Fresh Growth Fears as US Retail Sales See Biggest Drop Since 2009
Yesterday was not great for the Fed as the latest US data added to fears of a growth slowdown. December Retail Sales fell 1.2% over the month, wildly below both the prior and expected 0.1% readings. Notably, the decline over December was the most significant drop in retail sales since September 2009. Furthermore, non-store retailers noted a 3.9% contraction in sales over the month, the biggest decline since November 2008.
While many might associate the decline to the government shutdown, it didn’t start until late December. Indeed, the data is consistent with the drop in consumer confidence ahead of the turn of the year as trade war concerns, and a sharp stock market rout both took their toll.
Core retail sales, excluding gasoline, automobiles and building materials, posted a 1.7% contraction over the month. This reflects the severity of the decline in consumer spending. The key now will be to see whether December’s data represents a one-off tumble in the indicator or a deepening downward trend.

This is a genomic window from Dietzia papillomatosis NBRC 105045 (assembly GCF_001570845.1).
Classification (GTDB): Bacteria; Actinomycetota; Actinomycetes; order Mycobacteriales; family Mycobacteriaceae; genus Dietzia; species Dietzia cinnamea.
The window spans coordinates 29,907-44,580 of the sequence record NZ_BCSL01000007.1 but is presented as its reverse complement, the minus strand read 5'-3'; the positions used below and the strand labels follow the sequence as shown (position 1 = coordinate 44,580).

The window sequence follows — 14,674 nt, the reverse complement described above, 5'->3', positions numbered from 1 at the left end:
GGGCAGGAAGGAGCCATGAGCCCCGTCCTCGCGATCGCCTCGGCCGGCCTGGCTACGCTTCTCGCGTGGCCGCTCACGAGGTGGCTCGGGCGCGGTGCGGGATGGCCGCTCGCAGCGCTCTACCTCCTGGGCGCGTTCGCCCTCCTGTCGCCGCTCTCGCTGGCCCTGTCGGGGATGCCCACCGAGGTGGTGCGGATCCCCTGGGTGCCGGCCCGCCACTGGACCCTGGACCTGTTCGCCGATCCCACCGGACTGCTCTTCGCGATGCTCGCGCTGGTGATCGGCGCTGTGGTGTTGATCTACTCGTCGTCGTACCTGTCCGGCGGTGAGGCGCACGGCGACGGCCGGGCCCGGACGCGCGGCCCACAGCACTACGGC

The rally in the S&P off 2018 lows has now seen price completing a symmetry swing with the last bullish drive into highs previous year before the sell-off. The weekly close will be important to watch. Although this is slightly above the level, an end beneath 2732.19 could signal the start of a turn lower over coming weeks. If we stay above the level; however, the focus remains on a test of next resistance at the 2801.65 level.